Resources: Spring 2019
By Nikita Godbole, SPT and Keenan Whiteside, PT, DPT, NCS
What We're Watching
Over the past few years, awareness has grown about the role the media plays in influencing thoughts and opinions on a variety of subjects, such as politics, business, and culture. In her TED talk, Dr. Nathalia Holt discusses how the media and advertising have also played a pivotal role in changing the negative stigma around diseases like cancer, tuberculosis, and HIV—altering their depiction from that of deadly diseases even doctors and researchers would avoid working with, to common conditions that could affect anyone. Dr. Holt argues that once the stigma was changed, more funding and research went into treating these conditions, thereby resulting in groundbreaking remedies. She further claims that only once these lies and stigmas have been addressed can more effective treatments be developed, and that changing these stigmas is just as important as making discoveries in the clinic or the lab.
What We're Reading
By Stephen DiRado
When photographer Stephen DiRado started noticing signs of forgetfulness in his father, he became concerned that it could be related to something other than normal aging. Once his father was diagnosed with Alzheimer’s disease, DiRado created the photographic project “With Dad” to document its progression. The project begins with photos from Stephen’s childhood, with his healthy dad, and documents their relationship up until the advanced stages of his father’s disease. DiRado wrote, “Eventually, in the last three or four years of his life, it came down to just being the camera. I became invisible. It was pretty tough stuff.” In this piece, DiRado discusses the bond his photography helped him create with his father, both as an artist and as a son.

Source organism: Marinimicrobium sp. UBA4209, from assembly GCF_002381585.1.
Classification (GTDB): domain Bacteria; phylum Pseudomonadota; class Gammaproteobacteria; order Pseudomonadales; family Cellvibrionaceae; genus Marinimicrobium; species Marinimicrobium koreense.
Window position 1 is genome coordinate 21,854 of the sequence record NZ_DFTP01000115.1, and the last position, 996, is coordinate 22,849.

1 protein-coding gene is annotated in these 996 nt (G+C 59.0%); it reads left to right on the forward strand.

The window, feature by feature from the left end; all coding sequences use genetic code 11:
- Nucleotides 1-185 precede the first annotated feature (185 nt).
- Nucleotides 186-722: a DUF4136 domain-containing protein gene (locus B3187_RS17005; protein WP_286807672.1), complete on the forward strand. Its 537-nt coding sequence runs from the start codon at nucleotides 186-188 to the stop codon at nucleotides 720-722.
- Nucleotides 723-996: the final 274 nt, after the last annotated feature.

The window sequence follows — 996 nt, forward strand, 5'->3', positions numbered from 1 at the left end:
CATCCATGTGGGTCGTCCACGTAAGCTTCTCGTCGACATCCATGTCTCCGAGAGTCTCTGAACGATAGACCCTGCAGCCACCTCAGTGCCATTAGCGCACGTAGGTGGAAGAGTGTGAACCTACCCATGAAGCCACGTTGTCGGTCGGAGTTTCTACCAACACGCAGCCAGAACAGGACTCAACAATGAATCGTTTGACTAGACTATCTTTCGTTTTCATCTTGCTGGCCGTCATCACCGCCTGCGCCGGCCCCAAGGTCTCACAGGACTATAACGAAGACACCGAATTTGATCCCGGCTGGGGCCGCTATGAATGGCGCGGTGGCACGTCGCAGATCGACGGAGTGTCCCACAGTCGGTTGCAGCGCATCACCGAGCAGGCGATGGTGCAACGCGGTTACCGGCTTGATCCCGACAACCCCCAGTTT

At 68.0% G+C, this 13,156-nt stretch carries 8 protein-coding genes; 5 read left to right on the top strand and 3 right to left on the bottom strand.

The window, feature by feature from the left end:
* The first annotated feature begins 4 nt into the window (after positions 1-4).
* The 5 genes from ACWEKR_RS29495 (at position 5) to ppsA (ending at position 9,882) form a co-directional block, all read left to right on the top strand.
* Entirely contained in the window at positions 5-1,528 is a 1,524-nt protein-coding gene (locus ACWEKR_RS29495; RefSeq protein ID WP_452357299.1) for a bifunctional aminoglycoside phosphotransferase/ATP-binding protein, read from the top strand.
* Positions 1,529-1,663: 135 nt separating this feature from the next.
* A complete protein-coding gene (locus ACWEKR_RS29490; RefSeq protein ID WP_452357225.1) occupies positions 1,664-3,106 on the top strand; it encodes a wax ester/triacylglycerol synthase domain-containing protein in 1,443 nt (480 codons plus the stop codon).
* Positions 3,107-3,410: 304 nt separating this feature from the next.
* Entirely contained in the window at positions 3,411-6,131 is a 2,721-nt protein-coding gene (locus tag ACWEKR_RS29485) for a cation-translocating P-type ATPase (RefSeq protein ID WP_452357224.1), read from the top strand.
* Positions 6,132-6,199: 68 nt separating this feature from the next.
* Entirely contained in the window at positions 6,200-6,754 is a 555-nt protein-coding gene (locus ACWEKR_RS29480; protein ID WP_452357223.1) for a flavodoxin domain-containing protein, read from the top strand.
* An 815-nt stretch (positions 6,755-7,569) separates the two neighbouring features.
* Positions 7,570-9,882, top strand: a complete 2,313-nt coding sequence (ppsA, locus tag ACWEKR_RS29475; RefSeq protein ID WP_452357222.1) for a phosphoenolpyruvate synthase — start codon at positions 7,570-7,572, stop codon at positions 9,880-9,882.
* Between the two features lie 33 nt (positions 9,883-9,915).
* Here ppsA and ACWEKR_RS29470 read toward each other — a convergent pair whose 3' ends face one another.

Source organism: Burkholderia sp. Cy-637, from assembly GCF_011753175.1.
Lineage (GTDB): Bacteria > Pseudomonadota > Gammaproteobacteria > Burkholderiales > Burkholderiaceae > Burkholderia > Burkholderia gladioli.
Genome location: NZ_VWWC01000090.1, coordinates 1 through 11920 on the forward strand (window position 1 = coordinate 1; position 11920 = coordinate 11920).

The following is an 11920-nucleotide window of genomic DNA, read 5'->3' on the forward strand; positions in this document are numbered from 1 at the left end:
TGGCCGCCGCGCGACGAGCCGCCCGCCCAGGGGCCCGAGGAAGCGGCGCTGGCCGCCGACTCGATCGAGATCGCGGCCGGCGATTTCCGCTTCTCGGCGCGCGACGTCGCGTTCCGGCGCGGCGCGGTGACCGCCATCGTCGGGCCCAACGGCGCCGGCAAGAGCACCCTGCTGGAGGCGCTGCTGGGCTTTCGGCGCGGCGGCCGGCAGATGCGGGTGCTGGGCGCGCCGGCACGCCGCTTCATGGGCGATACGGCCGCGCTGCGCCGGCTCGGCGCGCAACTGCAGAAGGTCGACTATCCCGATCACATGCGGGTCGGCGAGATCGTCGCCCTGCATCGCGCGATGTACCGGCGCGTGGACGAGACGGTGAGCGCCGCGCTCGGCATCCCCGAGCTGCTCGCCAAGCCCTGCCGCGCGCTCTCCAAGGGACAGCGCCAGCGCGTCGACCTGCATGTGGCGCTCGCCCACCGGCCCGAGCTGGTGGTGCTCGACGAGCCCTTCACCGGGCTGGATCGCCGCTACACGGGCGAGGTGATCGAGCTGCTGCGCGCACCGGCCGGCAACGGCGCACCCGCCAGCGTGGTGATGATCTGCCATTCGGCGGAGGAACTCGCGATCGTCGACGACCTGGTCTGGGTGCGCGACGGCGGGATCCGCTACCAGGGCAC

By Tara Bahrampour, The Washington Post
In times of rising healthcare costs and increasing dependence on medication, is there something more that can be used to treat disease? Doctors in Great Britain are soon going to be able to participate in “social prescribing”—referring patients to music, dance, or art classes to supplement their medical treatment. Studies have found that patients have improvement in physical symptoms—from decreased dizziness and anxiety, to improved concentration and memory—after participating in these kinds of activities. British Health Secretary Matt Hancock argues that this plan can result in better outcomes for patients while saving money for the government.
Shreeya Sinha, The New York Times
America is currently facing an opioid epidemic. In this article, the New York Times interviews drug users, their families, and addiction experts to describe the emotions behind the seven stages of addiction, and paint a visual representation of how drugs can affect the brain. The images are used to provide the reader with an understanding of how powerful an effect these drugs can have on the mind, and how they affect the individual both physically and emotionally.